Empirical Performance of LGPS and LEOPARD: Lessons for Developing a Risk Identification and Analysis System
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The availability of large-scale observational healthcare data allows for the active monitoring of safety of drugs, but research is needed to determine which statistical methods are best suited for this task. Recently, the Longitudinal Gamma Poisson Shrinker (LGPS) and Longitudinal Evaluation of Observational Profiles of Adverse events Related to Drugs (LEOPARD) methods were developed specifically for this task. LGPS applies Bayesian shrinkage to an estimated incidence rate ratio, and LEOPARD aims to detect and discard associations due to protopathic bias. The operating characteristics of these methods still need to be determined.
Establish the operating characteristics of LGPS and LEOPARD for large scale observational analysis in drug safety.
We empirically evaluated LGPS and LEOPARD in five real observational healthcare databases and six simulated datasets. We retrospectively studied the predictive accuracy of the methods when applied to a collection of 165 positive control and 234 negative control drug-outcome pairs across four outcomes: acute liver injury, acute myocardial infarction, acute kidney injury, and upper gastrointestinal bleeding.
In contrast to earlier findings, we found that LGPS and LEOPARD provide weak discrimination between positive and negative controls, although the use of LEOPARD does lead to higher performance in this respect. Furthermore, the methods produce biased estimates and confidence intervals that have poor coverage properties.
For the four outcomes we examined, LGPS and LEOPARD may not be the designs of choice for risk identification.
KeywordsCoverage Probability Incidence Rate Ratio Nabumetone Acute Liver Injury Risk Identification
The Observational Medical Outcomes Partnership is funded by the Foundation for the National Institutes of Health through generous contributions from the following: Abbott, Amgen Inc., AstraZeneca, Bayer Healthcare Pharmaceuticals, Inc., Biogen Idec, Bristol-Myers Squibb, Eli Lilly & Company, GlaxoSmithKline, Janssen Research and Development, Lundbeck, Inc., Merck & Co., Inc., Novartis Pharmaceuticals Corporation, Pfizer Inc, Pharmaceutical Research Manufacturers of America (PhRMA), Roche, Sanofi-aventis, Schering-Plough Corporation, and Takeda. Drs. Schuemie and Ryan are employees of Janssen Research and Development. Dr. Schuemie received a fellowship from the Office of Medical Policy, Center for Drug Evaluation and Research, Food and Drug Administration. Dr. Madigan has no conflicts of interest to declare.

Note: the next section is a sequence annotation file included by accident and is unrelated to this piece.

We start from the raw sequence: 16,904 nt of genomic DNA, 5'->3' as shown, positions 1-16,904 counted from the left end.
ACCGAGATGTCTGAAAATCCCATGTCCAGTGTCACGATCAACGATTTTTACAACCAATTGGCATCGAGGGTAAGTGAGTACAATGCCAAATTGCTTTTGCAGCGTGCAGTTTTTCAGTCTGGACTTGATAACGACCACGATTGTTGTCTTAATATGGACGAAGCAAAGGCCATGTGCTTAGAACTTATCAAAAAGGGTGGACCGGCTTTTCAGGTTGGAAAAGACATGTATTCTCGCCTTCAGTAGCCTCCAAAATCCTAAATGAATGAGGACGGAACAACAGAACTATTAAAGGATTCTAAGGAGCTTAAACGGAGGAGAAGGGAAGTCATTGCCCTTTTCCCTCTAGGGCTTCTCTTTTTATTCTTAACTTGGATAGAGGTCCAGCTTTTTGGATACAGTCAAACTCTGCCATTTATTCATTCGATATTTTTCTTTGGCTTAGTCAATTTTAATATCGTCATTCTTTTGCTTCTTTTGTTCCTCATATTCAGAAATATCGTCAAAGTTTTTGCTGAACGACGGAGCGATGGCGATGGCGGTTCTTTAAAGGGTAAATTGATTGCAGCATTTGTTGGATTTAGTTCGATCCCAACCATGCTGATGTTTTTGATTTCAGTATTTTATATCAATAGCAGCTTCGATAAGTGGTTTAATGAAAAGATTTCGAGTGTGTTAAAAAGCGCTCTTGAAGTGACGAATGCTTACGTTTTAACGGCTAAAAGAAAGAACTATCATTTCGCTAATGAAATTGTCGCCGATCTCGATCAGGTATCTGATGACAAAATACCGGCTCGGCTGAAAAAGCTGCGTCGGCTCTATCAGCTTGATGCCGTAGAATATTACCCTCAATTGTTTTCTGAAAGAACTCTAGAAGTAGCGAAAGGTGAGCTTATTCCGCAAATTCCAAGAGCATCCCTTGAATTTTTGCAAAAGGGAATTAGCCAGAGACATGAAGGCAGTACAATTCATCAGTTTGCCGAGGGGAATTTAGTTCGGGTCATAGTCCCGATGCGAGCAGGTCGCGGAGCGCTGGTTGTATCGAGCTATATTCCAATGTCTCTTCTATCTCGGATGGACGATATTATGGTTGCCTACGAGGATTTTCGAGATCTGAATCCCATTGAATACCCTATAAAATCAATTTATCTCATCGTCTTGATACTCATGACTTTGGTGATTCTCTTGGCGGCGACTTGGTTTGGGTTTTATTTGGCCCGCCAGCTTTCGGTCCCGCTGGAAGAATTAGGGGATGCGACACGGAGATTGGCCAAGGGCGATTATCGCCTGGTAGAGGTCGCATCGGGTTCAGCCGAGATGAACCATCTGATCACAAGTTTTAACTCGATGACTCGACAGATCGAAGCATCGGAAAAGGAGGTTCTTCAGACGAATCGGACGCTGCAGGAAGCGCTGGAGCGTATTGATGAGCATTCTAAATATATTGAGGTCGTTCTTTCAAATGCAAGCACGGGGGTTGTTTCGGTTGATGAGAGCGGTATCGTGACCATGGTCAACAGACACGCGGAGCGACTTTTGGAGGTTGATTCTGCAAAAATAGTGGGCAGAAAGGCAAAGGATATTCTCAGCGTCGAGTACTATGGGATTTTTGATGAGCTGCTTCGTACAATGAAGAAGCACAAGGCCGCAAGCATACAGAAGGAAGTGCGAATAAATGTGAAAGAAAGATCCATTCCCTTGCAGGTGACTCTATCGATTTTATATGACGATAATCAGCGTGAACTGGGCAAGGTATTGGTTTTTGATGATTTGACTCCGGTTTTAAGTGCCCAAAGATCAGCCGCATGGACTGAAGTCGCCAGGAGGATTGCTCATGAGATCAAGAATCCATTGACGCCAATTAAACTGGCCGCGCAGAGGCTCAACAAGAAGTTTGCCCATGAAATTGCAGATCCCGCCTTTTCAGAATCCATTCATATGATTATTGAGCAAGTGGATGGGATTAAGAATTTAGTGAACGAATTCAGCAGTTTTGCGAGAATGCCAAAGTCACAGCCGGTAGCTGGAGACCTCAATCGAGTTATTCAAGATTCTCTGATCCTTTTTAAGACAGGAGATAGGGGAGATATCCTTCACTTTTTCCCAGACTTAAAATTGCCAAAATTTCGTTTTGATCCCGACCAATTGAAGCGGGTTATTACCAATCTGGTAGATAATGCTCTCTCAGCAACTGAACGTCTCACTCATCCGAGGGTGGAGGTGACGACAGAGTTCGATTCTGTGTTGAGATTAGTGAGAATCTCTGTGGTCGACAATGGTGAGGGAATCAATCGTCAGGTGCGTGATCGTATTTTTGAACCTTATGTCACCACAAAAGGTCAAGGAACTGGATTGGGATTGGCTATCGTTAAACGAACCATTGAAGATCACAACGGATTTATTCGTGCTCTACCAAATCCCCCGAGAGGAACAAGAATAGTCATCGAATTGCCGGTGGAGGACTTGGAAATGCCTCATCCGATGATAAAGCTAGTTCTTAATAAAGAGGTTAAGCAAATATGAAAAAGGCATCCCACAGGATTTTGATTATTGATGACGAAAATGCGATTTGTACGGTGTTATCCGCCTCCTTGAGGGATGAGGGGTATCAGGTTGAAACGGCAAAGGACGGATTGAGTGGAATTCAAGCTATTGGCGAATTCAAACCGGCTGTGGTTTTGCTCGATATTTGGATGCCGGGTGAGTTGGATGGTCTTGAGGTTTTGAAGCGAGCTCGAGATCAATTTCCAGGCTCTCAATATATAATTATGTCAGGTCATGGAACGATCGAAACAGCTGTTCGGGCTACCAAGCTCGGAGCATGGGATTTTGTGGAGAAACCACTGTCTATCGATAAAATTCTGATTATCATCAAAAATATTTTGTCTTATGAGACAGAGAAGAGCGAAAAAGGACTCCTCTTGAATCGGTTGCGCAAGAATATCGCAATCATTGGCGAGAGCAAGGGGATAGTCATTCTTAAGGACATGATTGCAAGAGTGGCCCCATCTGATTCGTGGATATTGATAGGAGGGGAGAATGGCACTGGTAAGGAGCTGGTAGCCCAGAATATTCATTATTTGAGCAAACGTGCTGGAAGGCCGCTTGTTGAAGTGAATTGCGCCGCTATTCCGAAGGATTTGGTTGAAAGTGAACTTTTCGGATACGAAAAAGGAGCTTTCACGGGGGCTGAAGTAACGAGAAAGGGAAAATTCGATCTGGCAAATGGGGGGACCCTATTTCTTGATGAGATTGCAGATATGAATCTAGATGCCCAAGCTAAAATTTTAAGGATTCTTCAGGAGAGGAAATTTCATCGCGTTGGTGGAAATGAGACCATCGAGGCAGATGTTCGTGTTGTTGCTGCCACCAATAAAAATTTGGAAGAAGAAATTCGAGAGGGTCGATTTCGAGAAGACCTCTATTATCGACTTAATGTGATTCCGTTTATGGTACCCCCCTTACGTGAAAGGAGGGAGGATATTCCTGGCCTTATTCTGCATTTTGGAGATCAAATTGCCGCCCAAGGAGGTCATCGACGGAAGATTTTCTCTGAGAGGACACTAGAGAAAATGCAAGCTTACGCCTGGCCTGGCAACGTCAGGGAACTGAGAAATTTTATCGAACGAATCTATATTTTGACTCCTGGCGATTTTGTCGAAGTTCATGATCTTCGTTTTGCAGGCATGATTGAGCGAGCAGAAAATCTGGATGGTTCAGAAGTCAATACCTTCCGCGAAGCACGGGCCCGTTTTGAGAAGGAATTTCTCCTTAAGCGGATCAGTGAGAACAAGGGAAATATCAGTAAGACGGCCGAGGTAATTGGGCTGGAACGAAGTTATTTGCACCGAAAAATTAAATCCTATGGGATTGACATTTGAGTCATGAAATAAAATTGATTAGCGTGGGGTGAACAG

This article was published in a supplement sponsored by the Foundation for the National Institutes of Health (FNIH). The supplement was guest edited by Stephen J.W. Evans. It was peer reviewed by Olaf H. Klungel who received a small honorarium to cover out-of-pocket expenses. S.J.W.E has received travel funding from the FNIH to travel to the OMOP symposium and received a fee from FNIH for the review of a protocol for OMOP. O.H.K has received funding for the IMI-PROTECT project.from the Innovative Medicines Initiative Joint Undertaking (http://www.imi.europa.eu) under Grant Agreement no 115004, resources of which are composed of financial contribution from the European Union’s Seventh Framework Programme (FP7/2007-2013) and EFPIA companies’ in kind contribution.
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